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Social Aspects of GIS. the other side of the coin. Outline. Privacy Accessibility Ethics Hegemony. Is GIS. Value free ? Objective ? An innocuous tool ?. Privacy. Leaving an Electronic Trail…. Loyalty Cards Debit and Credit Cards Library Cards University registration

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social aspects of gis

Social Aspects of GIS

the other side of the coin

  • Privacy
  • Accessibility
  • Ethics
  • Hegemony
is gis
  • Value free ?
  • Objective ?
  • An innocuous tool ?
leaving an electronic trail
Leaving an Electronic Trail…
  • Loyalty Cards
  • Debit and Credit Cards
  • Library Cards
  • University registration
  • …or internet trail in internet space
leads to geodemographics
...leads to Geodemographics
  • Geodemographics = who is where
  • Characterizes areas or regions of people with similar lifestyles - assuming that people tend to live in close proximity with others like themselves.
  • Increase in technology = individual profiling
data profiling
Data profiling
  • Information from loyalty cards and other sign-up details
  • Combined with areal socio-economic data
  • = a profile of your “lifestyle” and an opportunity to directly market to you
gdis is used for
GDIS is used for
  • Direct marketing
  • Commercial site selection
  • Public Services
  • Political Redistricting
  • GIS in marketing is unregulated
  • What impact does it have on:

- your right to privacy

- the nature of that privacy

  • What if the information about you is incorrect? (i.e. credit history)
conspiracy theories
Conspiracy Theories
  • Mandatory GPS in your car
  • Mandatory GPS in you – or are we already there?
  • Linking data profiles to service providers
  • The death of privacy
Is GIS equitable?
  • Is GIS democratic?

“on the one hand, GIS has unprecedented power to disseminate access to usable information. On the other hand, it still supports a division which generates a technocratic elite.” (Clark 1988: 303)

gis accessibility is constrained by
GIS Accessibility is Constrained by
  • Data availability
  • Cost of technology and data
  • Computer literacy
  • English literacy
  • Physical accessibility
  • If information is power - spatial information is even more power
  • Unequal access to spatial technologies results in unequal access to this power and therefore social inequalities.
  • Attempts to overcome problems of accessibility – but limited
  • Potential of internet to minimize some factors
  • Is GIS unaccountable?
  • Is technology neutral?
  • Are the ethics of the application of the tool separate from its development?
  • Do we as GIS developers and users have some responsibility?

“When GISs are used there is a danger of some GIS-inspired decisions killing people, ruining businesses, and wasting public resources. The converse is also true, in that not using GIS technology may actually lead to poorer decision-making and this could also increase the risks of harm…The concern here is that because GIS is such a widely applicable technology and is being adopted widely, then attempts need to be made to render it intrinsically safe” (Openshaw 1993: 451)

gis lies purposefully or accidentally
GIS Lies (purposefully or accidentally)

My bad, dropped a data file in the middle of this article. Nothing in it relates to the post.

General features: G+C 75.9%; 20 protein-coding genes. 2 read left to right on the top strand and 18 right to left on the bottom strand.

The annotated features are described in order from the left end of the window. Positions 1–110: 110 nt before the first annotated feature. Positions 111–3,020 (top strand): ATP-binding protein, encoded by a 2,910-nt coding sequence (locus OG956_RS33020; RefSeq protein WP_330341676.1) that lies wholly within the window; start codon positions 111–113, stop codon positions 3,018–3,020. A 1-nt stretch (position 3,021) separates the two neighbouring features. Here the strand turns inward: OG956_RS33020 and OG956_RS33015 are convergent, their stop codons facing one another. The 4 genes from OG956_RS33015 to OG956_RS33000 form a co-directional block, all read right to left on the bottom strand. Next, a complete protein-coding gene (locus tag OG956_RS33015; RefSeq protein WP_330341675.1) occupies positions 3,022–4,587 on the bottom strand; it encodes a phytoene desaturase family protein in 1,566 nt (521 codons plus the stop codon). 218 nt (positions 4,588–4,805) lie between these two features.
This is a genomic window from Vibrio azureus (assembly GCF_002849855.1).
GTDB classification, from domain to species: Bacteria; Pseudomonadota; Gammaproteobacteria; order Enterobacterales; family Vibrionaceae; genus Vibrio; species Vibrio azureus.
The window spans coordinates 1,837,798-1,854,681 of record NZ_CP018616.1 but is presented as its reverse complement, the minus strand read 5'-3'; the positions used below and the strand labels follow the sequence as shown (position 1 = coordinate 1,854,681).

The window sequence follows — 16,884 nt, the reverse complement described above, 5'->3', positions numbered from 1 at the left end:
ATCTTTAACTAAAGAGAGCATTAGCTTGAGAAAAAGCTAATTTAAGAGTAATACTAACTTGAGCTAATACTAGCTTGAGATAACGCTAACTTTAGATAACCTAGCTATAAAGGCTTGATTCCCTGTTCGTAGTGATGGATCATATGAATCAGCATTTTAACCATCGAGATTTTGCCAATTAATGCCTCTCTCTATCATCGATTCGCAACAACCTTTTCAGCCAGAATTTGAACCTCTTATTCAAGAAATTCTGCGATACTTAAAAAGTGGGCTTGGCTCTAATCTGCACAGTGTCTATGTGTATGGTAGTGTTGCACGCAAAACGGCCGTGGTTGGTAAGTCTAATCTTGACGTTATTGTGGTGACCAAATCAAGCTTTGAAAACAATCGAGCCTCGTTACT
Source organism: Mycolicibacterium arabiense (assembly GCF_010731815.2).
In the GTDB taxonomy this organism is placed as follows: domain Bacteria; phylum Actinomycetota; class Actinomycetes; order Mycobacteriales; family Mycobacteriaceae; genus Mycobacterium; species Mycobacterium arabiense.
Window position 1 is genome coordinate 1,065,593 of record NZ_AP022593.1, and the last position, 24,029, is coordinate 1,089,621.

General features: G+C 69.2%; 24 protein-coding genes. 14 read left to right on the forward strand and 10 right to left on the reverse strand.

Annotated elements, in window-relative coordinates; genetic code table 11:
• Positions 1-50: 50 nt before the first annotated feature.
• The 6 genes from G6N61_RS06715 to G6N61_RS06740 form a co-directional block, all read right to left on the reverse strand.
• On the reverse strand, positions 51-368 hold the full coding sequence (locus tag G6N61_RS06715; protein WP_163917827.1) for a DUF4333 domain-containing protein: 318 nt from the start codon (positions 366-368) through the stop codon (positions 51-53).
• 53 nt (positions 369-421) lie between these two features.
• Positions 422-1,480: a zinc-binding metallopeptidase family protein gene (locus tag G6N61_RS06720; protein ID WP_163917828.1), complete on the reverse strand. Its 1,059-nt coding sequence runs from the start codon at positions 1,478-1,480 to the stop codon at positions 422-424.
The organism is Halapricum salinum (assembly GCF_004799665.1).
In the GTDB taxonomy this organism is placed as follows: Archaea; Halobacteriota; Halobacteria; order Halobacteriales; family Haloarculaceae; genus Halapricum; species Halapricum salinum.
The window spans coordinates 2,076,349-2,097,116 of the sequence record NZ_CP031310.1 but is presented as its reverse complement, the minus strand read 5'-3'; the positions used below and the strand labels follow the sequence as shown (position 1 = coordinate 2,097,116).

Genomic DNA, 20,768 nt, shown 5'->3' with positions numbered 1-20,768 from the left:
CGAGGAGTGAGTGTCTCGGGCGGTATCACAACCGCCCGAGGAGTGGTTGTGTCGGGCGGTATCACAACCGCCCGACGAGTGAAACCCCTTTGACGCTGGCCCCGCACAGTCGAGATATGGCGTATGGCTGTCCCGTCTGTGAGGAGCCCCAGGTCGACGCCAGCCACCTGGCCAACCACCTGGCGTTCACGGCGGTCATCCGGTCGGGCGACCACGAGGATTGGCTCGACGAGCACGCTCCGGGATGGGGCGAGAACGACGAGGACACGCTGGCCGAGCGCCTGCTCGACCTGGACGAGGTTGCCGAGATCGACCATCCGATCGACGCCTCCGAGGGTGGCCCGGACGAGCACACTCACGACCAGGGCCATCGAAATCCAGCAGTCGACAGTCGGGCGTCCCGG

• Fudging data and manipulation is very easy to do in a GIS to get the required results
  • Re-aggregation and Reclassification of data can = very different results
  • MAUP (modifiable areal unit problem)
  • The division of space into zones is subjective – they are artificial
  • 2 aspects: scale and zone effect
  • Electoral redistricting and gerrymandering (officially sanctioned for the sake of minorities)
    • the political power of geography
gis imperialism
GIS Imperialism
  • GIS is a limited way of seeing the world
  • GIS = real world?
  • How does GIS impact research?
  • “GIS reifies western definitions of knowledge and meaning represented as technical data in a computer system” (p198 Pickles)
GIS “will fit uneasily or not at all into the organizations of people who have little or no experience with computers, whose experience of the landscape is not informed by maps, or who do not think in terms of the dominant paradigms of modern science”

(Hoeschele 2000: 295)

  • What are the consequences of the exclusion of certain types of knowledge and forms of reasoning that are not well represented within a GIS?
gis experts versus local experts
GIS Experts Versus Local Experts
  • It is very easy to apply GIS using RS data without having to physically see what is there e.g. land use classification
    • disregards local experts
    • assumes what is represented in the GIS is true
  • Does GIS provide more weight for planners making decisions than the local experts?
    • Quantitative versus qualitative
  • “Does society really want a Forest Service of GIS users at computer terminals rather than one of rangers on horseback?” (Goodchild 1995: 48)
gis control
GIS Control
  • Technology can be used to promote democracy and deny it.
  • GIS as basis of political and economic decisions
  • GIS is controlled by private industry – what influence does this have on the production and development of GIS?

“GIS is a set of tools, technologies, approaches and ideas that are vitally embedded in broader transformations of science, society and culture”

(Pickles 1995: 4)

Thus we cannot ignore the context of GIS in its application.